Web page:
Modern Biology
Muscle Disease Gene Identified in Fish
Bird Flu Mutation Risk
Platelets Help Tackle Bacteria
Untangling The Model Muddle
Cloning - The Good, The Bad and The Ugly
Unpacking the Human Genome Project
Does a Hot Mint Still Taste Cold?
Do Bald Men get all the Girls?
Why Plants Make Caffeine
Turning your Brain into Blood - How Stem Cells Work
The Microchimera Mixture
Forgetful Flies - A tale of two halves (of the brain)
The Smelly World of Mice and Men!
How animals develop from an embryo
Ricin : The Secret Assassin
Why drink Wine ?
Genetically Modified (GM) Plants
Big Fish, Little Sea
Something in the Air
What's On The Menu ?
What is the purpose of sexual reproduction?
Therapeutic Cloning, and Stem Cell Research
What is Living in my Mouth?
Genes for Bigger Brains
  Why Don't Woodpeckers Get Brain Damage?
In the late 70's, a study carried out by Philip May, Joaquin Fuster, Jochen Haber and Ada Hirschman, using high-speed photography (capable of taking 2000 frames a second), revealed that the impact deceleration, when a woodpecker's beak travelling at 7 metres per second slams into a tree trunk, can exceed one thousand times the force of gravity (1200g).

With repeated trauma of this magnitude it's surprising that the bird's head remains attached to its body, never mind the risk of developing a severe headache, concussion or even brain damage. So why don’t they? Indeed, when other small birds accidentally fly into windows they often tumble to the ground and appear to be "knocked out" for a while before picking themselves up and fluttering off; so why should woodpeckers be any different?

The answer is that evolution has equipped them with a number of adaptations that make repeatedly banging your head against a hard surface 20 times per second slightly more tolerable.

Firstly, woodpeckers have relatively small brains which, in contrast to a human, are packed fairly tightly inside their skull cavity. This prevents the excessive movement of the brain inside the skull, which causes so-called 'contre-coup' injuries in humans. These occur when the brain bashes into the skull following a knock on the head. In other words the head stops, but the brain keeps on moving momentarily afterwards.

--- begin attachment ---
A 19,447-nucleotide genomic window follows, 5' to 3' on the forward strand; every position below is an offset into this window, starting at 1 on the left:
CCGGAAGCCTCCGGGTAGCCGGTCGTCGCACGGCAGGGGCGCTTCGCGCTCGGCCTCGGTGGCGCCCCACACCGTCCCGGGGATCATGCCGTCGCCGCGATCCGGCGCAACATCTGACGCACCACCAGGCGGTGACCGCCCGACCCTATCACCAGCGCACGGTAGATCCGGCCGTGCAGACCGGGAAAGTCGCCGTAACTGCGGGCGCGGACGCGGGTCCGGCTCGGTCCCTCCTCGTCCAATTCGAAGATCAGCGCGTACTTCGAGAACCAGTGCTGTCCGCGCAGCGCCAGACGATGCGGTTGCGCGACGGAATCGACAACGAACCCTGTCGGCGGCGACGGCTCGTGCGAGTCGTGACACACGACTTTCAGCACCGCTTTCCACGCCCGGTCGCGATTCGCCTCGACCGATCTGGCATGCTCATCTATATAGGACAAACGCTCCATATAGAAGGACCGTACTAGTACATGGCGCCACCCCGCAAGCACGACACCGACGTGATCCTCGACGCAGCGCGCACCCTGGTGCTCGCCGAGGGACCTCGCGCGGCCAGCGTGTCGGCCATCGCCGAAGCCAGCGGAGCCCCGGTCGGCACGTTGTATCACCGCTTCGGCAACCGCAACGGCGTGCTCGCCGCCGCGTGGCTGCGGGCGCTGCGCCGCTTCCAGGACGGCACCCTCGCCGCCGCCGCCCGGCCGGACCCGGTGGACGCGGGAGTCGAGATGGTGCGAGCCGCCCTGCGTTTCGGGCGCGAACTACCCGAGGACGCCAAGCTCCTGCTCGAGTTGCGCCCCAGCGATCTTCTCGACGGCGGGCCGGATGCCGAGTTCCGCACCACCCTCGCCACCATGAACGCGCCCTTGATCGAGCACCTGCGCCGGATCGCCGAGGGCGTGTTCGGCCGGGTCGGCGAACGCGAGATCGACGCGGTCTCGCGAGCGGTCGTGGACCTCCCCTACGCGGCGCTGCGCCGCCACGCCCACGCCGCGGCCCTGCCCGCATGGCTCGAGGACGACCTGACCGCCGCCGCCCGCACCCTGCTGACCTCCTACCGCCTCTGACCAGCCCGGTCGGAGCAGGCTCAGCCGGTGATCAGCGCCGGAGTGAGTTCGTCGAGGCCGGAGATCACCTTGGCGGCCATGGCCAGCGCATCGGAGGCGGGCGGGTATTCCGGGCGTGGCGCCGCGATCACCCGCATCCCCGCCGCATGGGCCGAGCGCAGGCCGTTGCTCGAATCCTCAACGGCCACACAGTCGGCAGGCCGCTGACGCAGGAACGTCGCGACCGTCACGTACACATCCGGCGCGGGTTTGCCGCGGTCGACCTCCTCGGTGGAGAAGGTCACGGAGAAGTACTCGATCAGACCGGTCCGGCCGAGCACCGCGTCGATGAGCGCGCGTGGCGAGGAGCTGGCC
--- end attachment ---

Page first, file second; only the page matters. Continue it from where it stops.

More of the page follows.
Secondly, unlike a human brain the surface of which is thrown into ridges and folds known as gyri to enable more grey matter to be packed in, the woodpecker’s brain has a smooth surface and, through its small size, a high surface area to weight ratio. This means that the impact force is spread over a much larger area, relatively speaking, compared with a human. Again, this minimises the applied trauma. The bird’s brain is also bathed in relatively little cerebrospinal fluid, which also helps to reduce the transmission of the shock waves to the brain surface.

Finally, and possibly most importantly, the woodpecker also makes sure that he minimises any side to side movement of his head, and this is where May and his colleague’s fast film footage comes in.

The team found a tame acorn woodpecker, which could be encouraged to perform for their camera by bashing out a few words on an old typewriter. They watched as the bird first took aim and delivered a number of "test taps" before unleashing a salvo of strikes, but always in a dead straight line.

This approach is crucial because it avoids placing rotational or sheering stresses on the nerve fibres in the brain. Humans involved in car and motorcycle accidents frequently develop the symptoms of 'diffuse axonal injury' (DAI) where sudden deceleration coupled with rotation literally twists the different parts of the brain off each other like a lid coming off a jar. By hammering in a dead straight line woody woodpecker avoids giving himself DAI, further minimising the risk of brain damage.

An unresolved issue however, is that the researchers noted from their photographs that their study subject also took the precaution of closing his eyes just before each strike. But whether this was to keep wood chips out, or the eyeballs in, is anyone’s guess!
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